For R&D, it's good to have help

For R&D, it's good to have help

When it comes to innovation, even the best companies don't go it alone'and neither should the government.

That was the message about 50 agency executives heard at a conference last month on assessing technology investment risk, co-hosted by the General Services Administration and GCN's publisher, Post Newsweek Tech Media Group.

For example, IBM Corp. reinvented itself as an electronic business by partnering with one-time software competitors while abandoning the tight clutch it held for decades on proprietary systems, said Kathleen Kingscott, IBM's director of public affairs.

'We're no longer a proprietary company. Let me put that in bold letters,' Kingscott said. IBM packages the Linux open-source operating system with its high-end systems. It uses software applications from companies such as Siebel Systems Inc. of San Mateo, Calif., for customer relationship management and Ariba Inc. of Mountain View, Calif., for online transactions, she said.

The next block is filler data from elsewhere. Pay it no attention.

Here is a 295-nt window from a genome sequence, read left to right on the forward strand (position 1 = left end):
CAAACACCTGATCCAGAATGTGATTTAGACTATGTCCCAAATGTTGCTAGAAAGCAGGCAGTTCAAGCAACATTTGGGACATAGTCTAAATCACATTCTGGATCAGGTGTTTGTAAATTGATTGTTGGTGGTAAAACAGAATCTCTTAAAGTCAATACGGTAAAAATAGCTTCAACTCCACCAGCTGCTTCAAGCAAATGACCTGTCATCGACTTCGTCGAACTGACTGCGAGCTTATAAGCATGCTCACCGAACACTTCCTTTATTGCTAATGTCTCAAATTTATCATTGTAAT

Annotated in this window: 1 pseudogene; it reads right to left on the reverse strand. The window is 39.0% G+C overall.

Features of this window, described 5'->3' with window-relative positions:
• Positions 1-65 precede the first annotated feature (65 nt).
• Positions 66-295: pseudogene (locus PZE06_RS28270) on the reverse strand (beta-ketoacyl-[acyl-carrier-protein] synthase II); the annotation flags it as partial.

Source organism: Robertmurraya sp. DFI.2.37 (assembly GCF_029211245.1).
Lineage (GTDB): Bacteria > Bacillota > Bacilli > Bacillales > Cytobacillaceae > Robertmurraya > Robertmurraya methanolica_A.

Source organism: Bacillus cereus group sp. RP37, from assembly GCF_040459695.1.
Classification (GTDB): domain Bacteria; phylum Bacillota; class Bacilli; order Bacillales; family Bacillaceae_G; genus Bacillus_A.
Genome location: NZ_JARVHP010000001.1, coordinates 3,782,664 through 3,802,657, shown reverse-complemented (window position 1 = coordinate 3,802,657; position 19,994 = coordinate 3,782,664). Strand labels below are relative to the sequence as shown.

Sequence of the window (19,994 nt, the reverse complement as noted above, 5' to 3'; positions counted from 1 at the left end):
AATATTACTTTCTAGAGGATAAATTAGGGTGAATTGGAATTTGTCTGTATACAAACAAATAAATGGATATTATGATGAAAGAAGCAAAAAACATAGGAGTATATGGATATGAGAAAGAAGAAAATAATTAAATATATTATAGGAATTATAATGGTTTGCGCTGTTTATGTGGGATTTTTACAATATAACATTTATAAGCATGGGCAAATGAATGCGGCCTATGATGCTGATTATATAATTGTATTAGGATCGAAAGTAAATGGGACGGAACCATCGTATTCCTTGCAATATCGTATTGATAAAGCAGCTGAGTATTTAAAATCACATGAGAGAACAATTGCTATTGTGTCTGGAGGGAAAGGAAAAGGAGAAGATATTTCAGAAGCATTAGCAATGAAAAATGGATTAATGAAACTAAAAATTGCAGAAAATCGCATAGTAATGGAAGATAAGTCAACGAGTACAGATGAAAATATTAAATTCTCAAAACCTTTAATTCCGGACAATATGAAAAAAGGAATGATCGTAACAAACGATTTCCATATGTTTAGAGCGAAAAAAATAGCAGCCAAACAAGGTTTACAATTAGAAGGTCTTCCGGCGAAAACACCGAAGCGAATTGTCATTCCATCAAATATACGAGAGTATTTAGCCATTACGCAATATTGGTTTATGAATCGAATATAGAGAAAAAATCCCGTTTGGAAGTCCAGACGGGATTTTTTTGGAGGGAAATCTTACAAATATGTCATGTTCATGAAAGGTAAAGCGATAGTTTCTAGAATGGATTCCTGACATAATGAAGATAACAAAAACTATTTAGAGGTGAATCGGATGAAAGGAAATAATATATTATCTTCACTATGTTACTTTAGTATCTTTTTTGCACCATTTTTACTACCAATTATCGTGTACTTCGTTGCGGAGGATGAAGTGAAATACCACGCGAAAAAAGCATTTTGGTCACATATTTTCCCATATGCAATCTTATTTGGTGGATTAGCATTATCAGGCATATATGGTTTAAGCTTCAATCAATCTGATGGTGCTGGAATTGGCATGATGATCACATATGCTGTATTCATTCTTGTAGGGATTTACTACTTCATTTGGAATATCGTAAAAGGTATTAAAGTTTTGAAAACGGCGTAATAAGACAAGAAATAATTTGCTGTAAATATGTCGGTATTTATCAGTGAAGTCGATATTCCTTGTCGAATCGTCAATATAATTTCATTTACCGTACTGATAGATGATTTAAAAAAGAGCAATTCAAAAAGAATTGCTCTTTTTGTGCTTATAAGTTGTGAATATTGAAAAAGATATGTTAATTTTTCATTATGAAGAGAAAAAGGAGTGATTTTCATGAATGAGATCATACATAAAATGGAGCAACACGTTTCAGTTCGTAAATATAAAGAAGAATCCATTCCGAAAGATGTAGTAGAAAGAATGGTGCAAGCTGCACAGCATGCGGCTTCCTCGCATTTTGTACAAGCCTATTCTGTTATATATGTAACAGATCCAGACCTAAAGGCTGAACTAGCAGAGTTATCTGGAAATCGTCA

Dell Computer Corp. innovates only in packaging and chassis, not in basic PC technologies, said Robert E. Barr, director of federal marketing. Barr, who recently joined Dell after three years at the IRS, said the company's success lies in being a low-cost manufacturer and jumping into markets as soon as standards jell and high-volume sales opportunities open up.

Fighting the same foes

Government and industry face similar challenges in managing investment risks, said George Vaveris, vice president of Getronics Government Services of McLean, Va., and a 25-year veteran of federal service.

'Serving the public trust and serving corporate stockholders are different, but not by much,' Vaveris said. His advice for agencies partnering with vendors: 'Don't tell me what to do, tell me what your objectives are and what you expect your outcomes to be, and we'll get there.'

'Thomas R. Temin


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